The midterms are over. Time for the lame duck.
Democrats still control the House and hold a big majority in the Senate when they come back to work in the middle of November to tackle one of the most jam-packed lame duck sessions in recent memory. Between tax cuts for the rich and jobless benefits for the poor, it has the makings of another round of R vs D class wars.
First on the docket is the Bush tax cuts. Emboldened Republicans will continue to press for a permanent extension of the full law, which will deprive the U.S. Treasury of around $3 trillion over ten years. Democrats will try to "decouple" the tax cuts by breaking them into two bills. One bill would extend rates for 98 percent of taxpayers, perhaps permanently. The other bill would deal with the Bush tax cuts for the top two percent.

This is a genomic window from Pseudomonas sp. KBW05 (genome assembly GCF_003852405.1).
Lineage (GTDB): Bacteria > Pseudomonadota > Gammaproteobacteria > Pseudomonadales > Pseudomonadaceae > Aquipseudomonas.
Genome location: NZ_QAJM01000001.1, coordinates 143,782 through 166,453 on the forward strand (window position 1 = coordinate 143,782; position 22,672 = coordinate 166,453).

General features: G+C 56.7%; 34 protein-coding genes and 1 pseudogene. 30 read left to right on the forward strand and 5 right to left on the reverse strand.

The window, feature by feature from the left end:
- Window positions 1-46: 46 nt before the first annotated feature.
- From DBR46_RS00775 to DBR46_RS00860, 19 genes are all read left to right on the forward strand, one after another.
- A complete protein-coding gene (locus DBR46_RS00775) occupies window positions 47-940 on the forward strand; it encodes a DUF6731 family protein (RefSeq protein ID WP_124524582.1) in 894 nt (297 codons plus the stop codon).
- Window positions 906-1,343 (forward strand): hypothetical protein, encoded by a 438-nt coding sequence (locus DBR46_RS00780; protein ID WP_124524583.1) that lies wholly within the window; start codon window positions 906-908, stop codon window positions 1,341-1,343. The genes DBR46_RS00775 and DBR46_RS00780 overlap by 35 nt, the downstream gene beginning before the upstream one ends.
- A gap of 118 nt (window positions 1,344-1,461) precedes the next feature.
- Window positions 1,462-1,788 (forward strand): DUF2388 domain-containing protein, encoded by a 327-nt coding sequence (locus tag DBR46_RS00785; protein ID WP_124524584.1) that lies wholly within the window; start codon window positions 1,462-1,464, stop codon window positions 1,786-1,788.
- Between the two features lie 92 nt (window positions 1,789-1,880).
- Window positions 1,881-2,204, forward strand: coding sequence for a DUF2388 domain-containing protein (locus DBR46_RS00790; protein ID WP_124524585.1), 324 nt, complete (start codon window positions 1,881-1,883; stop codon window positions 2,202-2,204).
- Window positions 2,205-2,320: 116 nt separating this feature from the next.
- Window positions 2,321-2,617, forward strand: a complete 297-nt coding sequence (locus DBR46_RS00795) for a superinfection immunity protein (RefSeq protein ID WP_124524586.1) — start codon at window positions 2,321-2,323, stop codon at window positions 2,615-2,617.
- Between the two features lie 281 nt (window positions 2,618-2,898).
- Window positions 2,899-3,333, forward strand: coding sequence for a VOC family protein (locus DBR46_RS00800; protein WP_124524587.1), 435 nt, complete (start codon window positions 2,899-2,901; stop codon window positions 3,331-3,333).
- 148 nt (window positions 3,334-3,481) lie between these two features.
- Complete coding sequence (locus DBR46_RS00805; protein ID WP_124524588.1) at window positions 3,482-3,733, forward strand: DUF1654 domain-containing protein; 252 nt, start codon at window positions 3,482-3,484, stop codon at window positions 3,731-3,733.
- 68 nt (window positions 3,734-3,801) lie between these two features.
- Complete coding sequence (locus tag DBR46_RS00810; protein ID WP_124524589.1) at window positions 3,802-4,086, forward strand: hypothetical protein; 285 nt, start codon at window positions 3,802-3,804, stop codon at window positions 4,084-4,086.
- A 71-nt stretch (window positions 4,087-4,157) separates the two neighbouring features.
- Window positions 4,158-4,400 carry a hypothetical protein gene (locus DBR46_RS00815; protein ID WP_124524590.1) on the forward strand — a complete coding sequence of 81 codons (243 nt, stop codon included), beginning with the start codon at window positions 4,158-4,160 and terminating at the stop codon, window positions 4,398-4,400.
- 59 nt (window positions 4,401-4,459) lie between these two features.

Republicans see the trap, of course. Once the president has signed the middle class tax cuts, the Democrats' will have won the game already. See, Dems can delay a vote on the upper-income tax cuts until the end of the year and let those rates revert to their year-2000 levels. Blammo! The White House tax plan would be complete: same taxes for the middle class, higher taxes for the wealthy. Republicans are too canny to fall for that.